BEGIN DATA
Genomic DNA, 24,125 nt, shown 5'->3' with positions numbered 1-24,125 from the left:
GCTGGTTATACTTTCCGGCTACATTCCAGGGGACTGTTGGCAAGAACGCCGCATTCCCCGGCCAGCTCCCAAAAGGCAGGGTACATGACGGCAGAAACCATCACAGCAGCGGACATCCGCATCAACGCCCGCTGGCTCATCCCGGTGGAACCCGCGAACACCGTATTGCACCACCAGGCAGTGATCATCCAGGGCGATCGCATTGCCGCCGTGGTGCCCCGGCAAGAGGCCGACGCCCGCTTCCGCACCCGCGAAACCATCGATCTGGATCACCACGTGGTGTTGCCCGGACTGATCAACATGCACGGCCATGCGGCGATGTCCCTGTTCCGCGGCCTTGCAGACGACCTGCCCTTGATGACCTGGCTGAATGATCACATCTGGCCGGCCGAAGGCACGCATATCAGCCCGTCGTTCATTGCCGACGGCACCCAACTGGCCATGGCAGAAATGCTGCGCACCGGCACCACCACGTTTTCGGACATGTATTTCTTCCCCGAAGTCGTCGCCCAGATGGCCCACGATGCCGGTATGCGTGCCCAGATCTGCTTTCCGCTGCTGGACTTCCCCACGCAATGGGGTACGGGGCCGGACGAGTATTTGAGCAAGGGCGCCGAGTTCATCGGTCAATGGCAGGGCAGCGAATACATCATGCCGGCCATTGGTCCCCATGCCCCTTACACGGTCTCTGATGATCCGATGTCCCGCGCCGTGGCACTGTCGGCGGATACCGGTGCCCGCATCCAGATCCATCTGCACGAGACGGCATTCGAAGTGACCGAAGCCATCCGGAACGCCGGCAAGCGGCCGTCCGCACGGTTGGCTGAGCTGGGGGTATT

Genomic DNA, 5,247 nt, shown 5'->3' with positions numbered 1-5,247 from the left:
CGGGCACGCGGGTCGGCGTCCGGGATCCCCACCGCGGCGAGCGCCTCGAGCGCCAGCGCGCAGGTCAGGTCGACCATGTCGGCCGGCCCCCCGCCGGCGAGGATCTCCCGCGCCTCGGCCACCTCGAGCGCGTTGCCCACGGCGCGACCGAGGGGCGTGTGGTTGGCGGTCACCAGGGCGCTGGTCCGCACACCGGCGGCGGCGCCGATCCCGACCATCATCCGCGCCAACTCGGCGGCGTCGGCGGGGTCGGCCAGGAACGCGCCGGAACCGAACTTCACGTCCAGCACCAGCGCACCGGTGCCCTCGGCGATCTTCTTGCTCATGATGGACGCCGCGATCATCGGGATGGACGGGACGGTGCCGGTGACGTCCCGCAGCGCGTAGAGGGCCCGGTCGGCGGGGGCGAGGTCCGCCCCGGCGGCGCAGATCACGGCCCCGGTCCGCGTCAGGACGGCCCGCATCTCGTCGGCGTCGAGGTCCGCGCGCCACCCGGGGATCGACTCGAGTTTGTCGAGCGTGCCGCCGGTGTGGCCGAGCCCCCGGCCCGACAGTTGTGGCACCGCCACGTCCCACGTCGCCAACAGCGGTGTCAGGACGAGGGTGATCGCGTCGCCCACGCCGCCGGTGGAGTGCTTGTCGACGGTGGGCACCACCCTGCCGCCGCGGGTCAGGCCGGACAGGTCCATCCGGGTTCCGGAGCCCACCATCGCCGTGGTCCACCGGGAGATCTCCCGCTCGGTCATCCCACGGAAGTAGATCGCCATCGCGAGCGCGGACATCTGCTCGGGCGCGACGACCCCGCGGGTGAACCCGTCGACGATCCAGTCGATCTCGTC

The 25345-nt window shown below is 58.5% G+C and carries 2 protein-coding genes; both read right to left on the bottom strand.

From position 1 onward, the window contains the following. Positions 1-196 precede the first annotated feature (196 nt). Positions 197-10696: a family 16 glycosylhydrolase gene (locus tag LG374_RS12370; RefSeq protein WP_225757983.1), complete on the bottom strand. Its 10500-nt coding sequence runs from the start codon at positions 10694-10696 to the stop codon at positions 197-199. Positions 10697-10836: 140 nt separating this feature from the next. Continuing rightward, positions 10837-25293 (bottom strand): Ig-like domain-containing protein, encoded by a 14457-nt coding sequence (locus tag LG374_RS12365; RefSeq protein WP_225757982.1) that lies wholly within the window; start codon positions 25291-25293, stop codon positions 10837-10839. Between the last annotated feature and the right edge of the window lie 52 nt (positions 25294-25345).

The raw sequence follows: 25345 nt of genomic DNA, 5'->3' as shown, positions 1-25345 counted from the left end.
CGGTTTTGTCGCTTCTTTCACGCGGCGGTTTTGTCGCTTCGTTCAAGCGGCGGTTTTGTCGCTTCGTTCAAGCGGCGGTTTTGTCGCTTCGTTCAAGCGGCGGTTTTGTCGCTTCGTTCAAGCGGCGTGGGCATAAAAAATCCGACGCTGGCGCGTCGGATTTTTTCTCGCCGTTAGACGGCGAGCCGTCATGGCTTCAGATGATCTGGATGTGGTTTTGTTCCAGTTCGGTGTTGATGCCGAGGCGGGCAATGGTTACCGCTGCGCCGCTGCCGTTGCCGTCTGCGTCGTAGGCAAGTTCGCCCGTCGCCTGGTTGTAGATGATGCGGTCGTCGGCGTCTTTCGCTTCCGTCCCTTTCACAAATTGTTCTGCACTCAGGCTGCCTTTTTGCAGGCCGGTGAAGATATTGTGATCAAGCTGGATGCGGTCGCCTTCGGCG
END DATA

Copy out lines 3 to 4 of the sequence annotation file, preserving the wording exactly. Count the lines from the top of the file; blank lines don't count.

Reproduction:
Genomic DNA, 5,247 nt, shown 5'->3' with positions numbered 1-5,247 from the left:
CGGGCACGCGGGTCGGCGTCCGGGATCCCCACCGCGGCGAGCGCCTCGAGCGCCAGCGCGCAGGTCAGGTCGACCATGTCGGCCGGCCCCCCGCCGGCGAGGATCTCCCGCGCCTCGGCCACCTCGAGCGCGTTGCCCACGGCGCGACCGAGGGGCGTGTGGTTGGCGGTCACCAGGGCGCTGGTCCGCACACCGGCGGCGGCGCCGATCCCGACCATCATCCGCGCCAACTCGGCGGCGTCGGCGGGGTCGGCCAGGAACGCGCCGGAACCGAACTTCACGTCCAGCACCAGCGCACCGGTGCCCTCGGCGATCTTCTTGCTCATGATGGACGCCGCGATCATCGGGATGGACGGGACGGTGCCGGTGACGTCCCGCAGCGCGTAGAGGGCCCGGTCGGCGGGGGCGAGGTCCGCCCCGGCGGCGCAGATCACGGCCCCGGTCCGCGTCAGGACGGCCCGCATCTCGTCGGCGTCGAGGTCCGCGCGCCACCCGGGGATCGACTCGAGTTTGTCGAGCGTGCCGCCGGTGTGGCCGAGCCCCCGGCCCGACAGTTGTGGCACCGCCACGTCCCACGTCGCCAACAGCGGTGTCAGGACGAGGGTGATCGCGTCGCCCACGCCGCCGGTGGAGTGCTTGTCGACGGTGGGCACCACCCTGCCGCCGCGGGTCAGGCCGGACAGGTCCATCCGGGTTCCGGAGCCCACCATCGCCGTGGTCCACCGGGAGATCTCCCGCTCGGTCATCCCACGGAAGTAGATCGCCATCGCGAGCGCGGACATCTGCTCGGGCGCGACGACCCCGCGGGTGAACCCGTCGACGATCCAGTCGATCTCGTC